In the early stages of a manic or hypomanic episode, loud and rapid speech is a common symptom. If rapid speech is to be categorized as such, it has to differ from someone’s normal speech pattern. People who normally speak slowly when choosing their words can suddenly talk more rapidly. Be aware of this when someone who usually does so begins to speak rapidly.

Easily distracted

Beware if someone makes “clang” associations (such as rhyming with words such as ice cream cones, microphones, and xylophones). In the case of bipolar disorder, clang associations may seem poetic at first, but they are inappropriate and out of character for someone with manic symptoms.

Increase in risky behaviors

During a manic episode, people may engage in risky behaviors, especially when it comes to money, such as overspending, gambling, and shopping sprees.

Rapid thinking

Observe if your friend or family member is complaining that their minds are racing. Bipolar disorder can make a person seem like they are talking fluidly and happily while inside they are having unquiet, repetitive thoughts. If you hear them talk about their thoughts racing, make sure you find out what they mean.

Flight of ideas

It may be difficult to follow the flight of ideas when someone enters the manic phase of bipolar disorder. Take notice if you have trouble following a discussion’s logic.

There are times when words are thrown together in a non-logical progression: “I wonder what the weather will be like tomorrow. What is the purpose of life?” Come on, you have moments like that. Observe whether your loved one’s ideas have changed


People with bipolar disorder, especially those in manic or hypomanic phases, are often accused of having grandiose ideas, such as Justin Bieber is sending them love letters or I am the president of Yemen this weekend.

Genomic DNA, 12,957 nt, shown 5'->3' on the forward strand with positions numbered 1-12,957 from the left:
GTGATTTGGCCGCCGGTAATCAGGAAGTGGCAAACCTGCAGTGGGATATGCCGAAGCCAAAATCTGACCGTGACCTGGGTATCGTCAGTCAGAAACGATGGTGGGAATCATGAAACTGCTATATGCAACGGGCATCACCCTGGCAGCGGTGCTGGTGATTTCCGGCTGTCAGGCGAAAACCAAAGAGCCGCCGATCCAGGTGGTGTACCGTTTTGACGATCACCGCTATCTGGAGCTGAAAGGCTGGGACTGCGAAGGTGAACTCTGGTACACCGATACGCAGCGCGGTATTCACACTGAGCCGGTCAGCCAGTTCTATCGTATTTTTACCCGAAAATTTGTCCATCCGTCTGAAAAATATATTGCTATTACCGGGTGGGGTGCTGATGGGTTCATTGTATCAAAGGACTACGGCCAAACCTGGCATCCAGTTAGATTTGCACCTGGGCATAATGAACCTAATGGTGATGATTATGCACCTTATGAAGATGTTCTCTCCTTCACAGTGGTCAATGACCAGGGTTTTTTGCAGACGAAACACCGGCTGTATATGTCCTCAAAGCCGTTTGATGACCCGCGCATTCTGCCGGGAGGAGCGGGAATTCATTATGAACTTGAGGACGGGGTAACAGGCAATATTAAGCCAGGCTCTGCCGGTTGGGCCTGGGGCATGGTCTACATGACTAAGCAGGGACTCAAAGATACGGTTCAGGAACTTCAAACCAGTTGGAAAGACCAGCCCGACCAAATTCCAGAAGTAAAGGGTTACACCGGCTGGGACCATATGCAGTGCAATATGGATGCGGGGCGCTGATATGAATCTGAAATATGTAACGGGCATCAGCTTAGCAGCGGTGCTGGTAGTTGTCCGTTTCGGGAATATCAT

It is an exaggerated feeling of importance, often associated with religion (“I am sent to serve my flock”), that is defined as grandiosity. Hypomania is not characterized by delusions of grandeur, but grandiose thinking, such as “I’ll quit my job and write a novel”, maybe a symptom.

It is important to keep the context in mind. It may be very normal for a budding author to make such a comment. Those who have never tried to write a novel under their own names or do not enjoy writing are more likely to be suspicious than those who do.

Hostility and/or increased irritability

If you see unreasonable hostility or irritability, be cautious and seek help. Make sure you do not try to handle this situation by yourself.

Suicidal thoughts

An episode of manic depression can make a person feel hopeless or worthless or even lead to thoughts of death or suicide.

Excessive devotion to religion

Another manic symptom is increased religious zeal or participation. Keep a note if you see this.

Bright clothing

When a person is experiencing hypomanic or manic episodes, he or she is more likely to wear bright colors or flamboyant clothing. The vast majority of people who wear brightly colored clothing do not suffer from manic depression.

When clothing coincides with other symptoms of manic or hypomanic behavior, it is a subtle clue. An increase in your dress sense, such as revealing clothing, may also signal other symptoms, like hypersexuality.

Mania in children